Incoming health board tries new legal tactic to halt CHD asset transfer

by: Tyler Graf Incoming CHD Board Member Tammy Maygra — Concerned asset transfer would prohibit a thorough audit.

Members of the incoming Columbia Health District board continue their strategy of filing legal complaints as a way of stalling the current CHD board from disposing the district's assets, but the strategy is not exactly working as planned.

The district's board elect filed a request for a restraining order against the current board last week in Circuit Court. The restraining order is intended to prevent the transfer of the Public Health Authority's Gable Road office to the county.

The request for a restraining order was filed a week after the same group filed a request for injunctive relief against the health district and served the current directors with papers during a board meeting.

'I don't see how [the current board directors] can do anything with an injunction and a restraining order hanging over their heads,' said Tammy Maygra, a member of the incoming CHD board. She added that she and the other incoming directors, who take office July 1, have not been operating under the guidance of an attorney.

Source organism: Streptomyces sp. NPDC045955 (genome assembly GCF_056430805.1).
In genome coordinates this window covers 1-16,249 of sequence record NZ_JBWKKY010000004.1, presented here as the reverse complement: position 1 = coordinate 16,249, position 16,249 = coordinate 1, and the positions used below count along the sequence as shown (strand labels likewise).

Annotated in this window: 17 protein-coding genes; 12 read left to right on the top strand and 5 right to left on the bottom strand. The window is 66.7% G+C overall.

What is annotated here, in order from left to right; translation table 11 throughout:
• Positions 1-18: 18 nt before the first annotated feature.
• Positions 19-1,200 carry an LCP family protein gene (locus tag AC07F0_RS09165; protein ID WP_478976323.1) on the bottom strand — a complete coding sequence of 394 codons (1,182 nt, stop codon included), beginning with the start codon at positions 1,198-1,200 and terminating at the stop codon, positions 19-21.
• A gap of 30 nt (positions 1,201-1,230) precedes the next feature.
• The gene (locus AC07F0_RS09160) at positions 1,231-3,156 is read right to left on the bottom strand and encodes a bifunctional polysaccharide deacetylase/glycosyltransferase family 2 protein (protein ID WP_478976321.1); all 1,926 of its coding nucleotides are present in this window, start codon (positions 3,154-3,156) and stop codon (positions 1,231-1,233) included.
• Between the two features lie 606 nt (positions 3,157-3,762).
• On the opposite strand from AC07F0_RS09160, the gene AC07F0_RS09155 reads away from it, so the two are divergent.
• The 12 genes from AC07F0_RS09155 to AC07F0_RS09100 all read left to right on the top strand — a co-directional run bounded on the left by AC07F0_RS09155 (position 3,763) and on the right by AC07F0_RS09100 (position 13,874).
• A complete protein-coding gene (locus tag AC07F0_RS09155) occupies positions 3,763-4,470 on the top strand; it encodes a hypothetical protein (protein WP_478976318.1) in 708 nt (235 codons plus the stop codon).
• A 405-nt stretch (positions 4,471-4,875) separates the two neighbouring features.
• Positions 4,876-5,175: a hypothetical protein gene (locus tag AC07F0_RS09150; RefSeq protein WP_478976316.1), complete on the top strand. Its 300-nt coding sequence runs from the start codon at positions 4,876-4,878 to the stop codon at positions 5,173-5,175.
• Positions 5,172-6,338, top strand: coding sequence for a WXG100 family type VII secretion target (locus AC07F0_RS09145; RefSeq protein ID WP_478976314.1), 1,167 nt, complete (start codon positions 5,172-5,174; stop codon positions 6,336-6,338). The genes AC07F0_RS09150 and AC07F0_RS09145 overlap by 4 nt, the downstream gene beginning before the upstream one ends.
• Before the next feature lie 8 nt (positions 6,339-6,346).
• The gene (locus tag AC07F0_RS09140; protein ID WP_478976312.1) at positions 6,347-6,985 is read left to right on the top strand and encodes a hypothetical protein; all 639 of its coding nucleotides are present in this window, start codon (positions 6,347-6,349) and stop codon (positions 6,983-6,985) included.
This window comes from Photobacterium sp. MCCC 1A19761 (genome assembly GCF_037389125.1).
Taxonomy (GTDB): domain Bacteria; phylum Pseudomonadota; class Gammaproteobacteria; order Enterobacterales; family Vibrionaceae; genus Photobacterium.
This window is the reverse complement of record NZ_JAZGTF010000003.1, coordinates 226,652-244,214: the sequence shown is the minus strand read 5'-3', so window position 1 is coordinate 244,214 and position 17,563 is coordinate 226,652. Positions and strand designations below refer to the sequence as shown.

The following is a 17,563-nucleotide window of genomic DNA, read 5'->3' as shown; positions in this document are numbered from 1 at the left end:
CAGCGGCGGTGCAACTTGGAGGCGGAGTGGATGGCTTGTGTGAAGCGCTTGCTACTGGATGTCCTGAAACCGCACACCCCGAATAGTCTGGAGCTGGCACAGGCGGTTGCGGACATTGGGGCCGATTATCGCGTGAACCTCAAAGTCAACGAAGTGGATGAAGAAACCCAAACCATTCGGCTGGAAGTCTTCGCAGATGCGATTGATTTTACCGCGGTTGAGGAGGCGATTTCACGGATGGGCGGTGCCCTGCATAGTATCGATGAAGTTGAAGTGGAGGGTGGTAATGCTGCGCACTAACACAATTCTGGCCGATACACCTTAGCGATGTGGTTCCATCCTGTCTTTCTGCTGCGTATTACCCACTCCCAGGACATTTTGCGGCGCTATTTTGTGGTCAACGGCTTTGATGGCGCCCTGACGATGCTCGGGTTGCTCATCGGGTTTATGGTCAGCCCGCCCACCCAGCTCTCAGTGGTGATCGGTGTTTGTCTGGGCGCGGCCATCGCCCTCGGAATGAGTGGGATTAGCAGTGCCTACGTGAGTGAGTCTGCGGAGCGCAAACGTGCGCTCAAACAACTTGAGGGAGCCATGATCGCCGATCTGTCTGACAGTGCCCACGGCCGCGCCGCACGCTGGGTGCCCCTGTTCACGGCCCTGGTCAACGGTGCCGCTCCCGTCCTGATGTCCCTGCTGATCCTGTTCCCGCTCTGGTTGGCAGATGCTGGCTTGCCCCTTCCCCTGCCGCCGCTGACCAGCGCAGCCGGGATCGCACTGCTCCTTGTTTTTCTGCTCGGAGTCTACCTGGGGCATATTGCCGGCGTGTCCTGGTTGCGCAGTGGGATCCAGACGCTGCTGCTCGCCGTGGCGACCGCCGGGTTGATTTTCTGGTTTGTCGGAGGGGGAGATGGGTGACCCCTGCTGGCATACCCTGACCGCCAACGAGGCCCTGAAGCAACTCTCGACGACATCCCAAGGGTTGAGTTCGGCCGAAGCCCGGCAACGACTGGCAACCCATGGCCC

So for now, with little more than a week before the board's power is transferred, it's unclear what legal standing the board elect has to file a restraining order. What is known is that it isn't slowing the process down.

Tom Sponsler, special legal counsel for the health district, said the legal maneuvering will not stand in the way of the health district's goal of transferring its assets to the county, the first step in the district's stated goal of dissolving outright in September.

'There are many legal deficiencies with what [the board elect] filed,' Sponsler said, referring to the request for injunctive relief. He has not yet seen the restraining order.

The legal maneuvering comes because Maygra and the incoming board elect are concerned that the transfer of assets will prevent them from performing a thorough accounting of the health district's books.

But there are no plans to prevent a September vote on the district's dissolution, Maygra said. That idea had been floated as a way to give the health district time to perform a proper audit.